• LERC faculty provide technical assistance to legislators, community activists, and governmental agencies at the state, local, and federal level and frequently furnish background information on labor and employment issues to the news media.

• LERC's Strategic Training and Action Research (STAR) Fund supports special projects that create a strong and vital labor movement in Oregon. Your tax-deductible contribution will help us to train labor leaders, protect workers' rights, and improve the lives of all working people in our state. Examples of STAR Fund programs include "sabbaticals" at LERC to rejuvenate union staff, sponsorship of visiting scholars and labor activists, and worker-to-worker exchanges.

• Sample course titles

1-420 Labor and Politics
1-130 Fighting Contracting Out and Privatization
1-140 Interest-based Bargaining
1-320 Psychology of Union Leadership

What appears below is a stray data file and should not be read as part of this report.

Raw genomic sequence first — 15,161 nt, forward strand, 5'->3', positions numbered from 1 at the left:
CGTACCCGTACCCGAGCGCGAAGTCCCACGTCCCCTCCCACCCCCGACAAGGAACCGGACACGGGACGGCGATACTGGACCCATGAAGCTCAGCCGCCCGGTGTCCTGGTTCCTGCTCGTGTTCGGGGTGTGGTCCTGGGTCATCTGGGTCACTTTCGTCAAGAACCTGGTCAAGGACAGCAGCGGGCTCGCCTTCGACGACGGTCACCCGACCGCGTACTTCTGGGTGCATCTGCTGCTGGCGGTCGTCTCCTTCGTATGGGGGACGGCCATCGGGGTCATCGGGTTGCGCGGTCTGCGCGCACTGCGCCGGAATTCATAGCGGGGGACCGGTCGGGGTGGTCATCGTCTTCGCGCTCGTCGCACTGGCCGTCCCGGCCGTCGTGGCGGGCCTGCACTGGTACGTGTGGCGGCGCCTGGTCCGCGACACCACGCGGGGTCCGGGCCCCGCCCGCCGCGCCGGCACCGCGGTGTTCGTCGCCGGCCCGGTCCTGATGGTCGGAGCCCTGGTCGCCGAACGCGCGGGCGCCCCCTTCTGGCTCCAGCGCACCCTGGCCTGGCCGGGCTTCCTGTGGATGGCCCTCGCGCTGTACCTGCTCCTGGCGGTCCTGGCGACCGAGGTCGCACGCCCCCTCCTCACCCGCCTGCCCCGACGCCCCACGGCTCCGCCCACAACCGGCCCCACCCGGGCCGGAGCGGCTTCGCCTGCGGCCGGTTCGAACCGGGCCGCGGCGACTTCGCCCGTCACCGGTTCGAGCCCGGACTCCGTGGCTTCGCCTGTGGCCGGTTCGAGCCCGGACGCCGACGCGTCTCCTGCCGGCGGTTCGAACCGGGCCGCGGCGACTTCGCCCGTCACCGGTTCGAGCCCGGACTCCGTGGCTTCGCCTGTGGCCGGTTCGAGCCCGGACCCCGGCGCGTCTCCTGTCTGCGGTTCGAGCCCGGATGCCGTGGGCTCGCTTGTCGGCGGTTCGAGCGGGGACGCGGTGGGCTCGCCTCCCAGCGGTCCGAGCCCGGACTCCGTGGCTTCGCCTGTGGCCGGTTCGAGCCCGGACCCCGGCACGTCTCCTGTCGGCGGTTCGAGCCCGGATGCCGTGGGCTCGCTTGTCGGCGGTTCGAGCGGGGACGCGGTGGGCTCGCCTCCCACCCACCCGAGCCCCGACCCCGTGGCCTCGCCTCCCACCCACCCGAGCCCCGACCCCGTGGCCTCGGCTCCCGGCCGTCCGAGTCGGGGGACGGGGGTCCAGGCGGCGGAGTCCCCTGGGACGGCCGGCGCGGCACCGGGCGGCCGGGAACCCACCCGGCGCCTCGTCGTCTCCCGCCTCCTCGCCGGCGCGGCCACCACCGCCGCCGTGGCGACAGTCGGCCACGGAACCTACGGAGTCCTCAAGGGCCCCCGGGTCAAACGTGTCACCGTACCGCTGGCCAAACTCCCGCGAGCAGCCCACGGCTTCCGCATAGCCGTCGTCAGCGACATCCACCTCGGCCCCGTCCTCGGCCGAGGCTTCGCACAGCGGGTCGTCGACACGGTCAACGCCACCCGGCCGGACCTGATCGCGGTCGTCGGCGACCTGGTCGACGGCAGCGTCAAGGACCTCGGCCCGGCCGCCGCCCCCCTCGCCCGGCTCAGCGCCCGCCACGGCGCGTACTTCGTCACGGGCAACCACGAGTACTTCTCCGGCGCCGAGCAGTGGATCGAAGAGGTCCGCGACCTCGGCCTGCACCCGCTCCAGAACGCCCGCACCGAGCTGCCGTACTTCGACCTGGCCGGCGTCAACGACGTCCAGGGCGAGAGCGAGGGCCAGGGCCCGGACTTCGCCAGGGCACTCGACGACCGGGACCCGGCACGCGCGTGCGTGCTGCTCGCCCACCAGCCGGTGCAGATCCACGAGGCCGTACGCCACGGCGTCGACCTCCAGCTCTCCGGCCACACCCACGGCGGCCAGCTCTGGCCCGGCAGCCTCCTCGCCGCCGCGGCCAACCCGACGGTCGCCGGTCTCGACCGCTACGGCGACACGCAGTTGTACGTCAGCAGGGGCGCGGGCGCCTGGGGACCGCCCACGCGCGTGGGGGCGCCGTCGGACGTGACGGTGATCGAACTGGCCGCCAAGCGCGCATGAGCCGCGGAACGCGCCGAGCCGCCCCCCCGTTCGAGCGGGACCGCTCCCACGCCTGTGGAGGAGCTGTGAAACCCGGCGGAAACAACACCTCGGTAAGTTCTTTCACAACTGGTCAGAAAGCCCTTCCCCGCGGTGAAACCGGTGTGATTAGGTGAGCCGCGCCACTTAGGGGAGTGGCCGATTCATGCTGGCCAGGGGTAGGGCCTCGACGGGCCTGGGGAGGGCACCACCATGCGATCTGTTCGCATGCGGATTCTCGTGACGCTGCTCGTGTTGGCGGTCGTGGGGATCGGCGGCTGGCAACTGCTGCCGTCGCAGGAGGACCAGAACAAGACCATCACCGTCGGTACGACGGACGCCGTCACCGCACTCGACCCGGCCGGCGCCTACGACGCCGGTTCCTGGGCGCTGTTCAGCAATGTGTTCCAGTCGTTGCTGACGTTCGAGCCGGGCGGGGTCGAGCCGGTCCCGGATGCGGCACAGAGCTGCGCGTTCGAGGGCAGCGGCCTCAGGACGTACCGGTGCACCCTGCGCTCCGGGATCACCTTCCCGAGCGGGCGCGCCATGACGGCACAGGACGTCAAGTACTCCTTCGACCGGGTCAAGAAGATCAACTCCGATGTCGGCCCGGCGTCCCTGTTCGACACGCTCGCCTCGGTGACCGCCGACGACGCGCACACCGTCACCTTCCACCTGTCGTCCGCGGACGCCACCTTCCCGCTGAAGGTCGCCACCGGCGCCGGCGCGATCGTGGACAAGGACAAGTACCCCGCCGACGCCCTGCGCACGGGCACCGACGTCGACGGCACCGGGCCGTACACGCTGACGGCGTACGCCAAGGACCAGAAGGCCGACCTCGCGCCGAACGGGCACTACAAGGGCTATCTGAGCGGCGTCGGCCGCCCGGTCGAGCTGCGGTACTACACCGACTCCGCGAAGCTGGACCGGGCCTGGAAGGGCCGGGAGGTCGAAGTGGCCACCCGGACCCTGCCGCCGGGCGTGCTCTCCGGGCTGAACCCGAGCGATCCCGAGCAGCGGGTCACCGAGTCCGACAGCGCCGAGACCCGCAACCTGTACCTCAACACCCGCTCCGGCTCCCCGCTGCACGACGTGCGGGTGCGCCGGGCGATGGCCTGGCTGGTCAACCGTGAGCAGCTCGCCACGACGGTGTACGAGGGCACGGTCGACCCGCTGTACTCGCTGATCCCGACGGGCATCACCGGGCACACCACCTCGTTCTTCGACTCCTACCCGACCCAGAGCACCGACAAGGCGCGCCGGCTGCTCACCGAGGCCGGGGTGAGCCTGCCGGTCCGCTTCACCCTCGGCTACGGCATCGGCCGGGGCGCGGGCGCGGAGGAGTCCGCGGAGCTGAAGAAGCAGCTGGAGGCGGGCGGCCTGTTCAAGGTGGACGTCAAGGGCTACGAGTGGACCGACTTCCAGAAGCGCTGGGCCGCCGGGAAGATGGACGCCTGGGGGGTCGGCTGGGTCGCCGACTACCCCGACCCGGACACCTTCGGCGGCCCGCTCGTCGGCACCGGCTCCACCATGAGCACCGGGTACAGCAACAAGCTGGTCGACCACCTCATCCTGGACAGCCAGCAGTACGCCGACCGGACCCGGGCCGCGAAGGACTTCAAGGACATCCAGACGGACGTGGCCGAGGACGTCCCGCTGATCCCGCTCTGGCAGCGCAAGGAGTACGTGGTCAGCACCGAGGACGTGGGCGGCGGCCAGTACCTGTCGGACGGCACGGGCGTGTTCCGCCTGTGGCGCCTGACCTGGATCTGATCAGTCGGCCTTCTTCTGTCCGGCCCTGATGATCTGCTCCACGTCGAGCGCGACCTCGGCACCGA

1-330 Trustee Training
1-340 Parliamentary Procedure
1-440 Sexual Harassment
1-520 Building Successful Campaigns
2-130 Workplace Harassment
2-200 Strategic Planning for the Local Union
2-230 Labor and the Community
2-240 Strategic Research
2-310 "Survive and Thrive" in the Labor Movement
2-330 Teaching Stewards
2-340 Train the Trainer
2-430 The Changing Nature of Work
2-440 Workplace Safety and Health
2-450 Workers Compensation

• Today's union leaders need an understanding of the changing economic, political and legal environment. They must also know how to:

* Activate their members
* Organize new work units
* Engage members in the political process
* Communicate well in different settings
* Plan and carry out innovative strategies that best protect and represent their members


Wednesday, August 29, 2007

The definition of a scab

A Labor Day look-back at Oregon's Labor highlights

In July, the striking Freightliner/Portland machinists' website issued a reminder to would-be replacement workers:

The Definition of a Scab. Scabs have been called many things by many people during the course of labor history but Jack London's description of the scab, "written with barbed wire on sandpaper," easily dwarfs all others.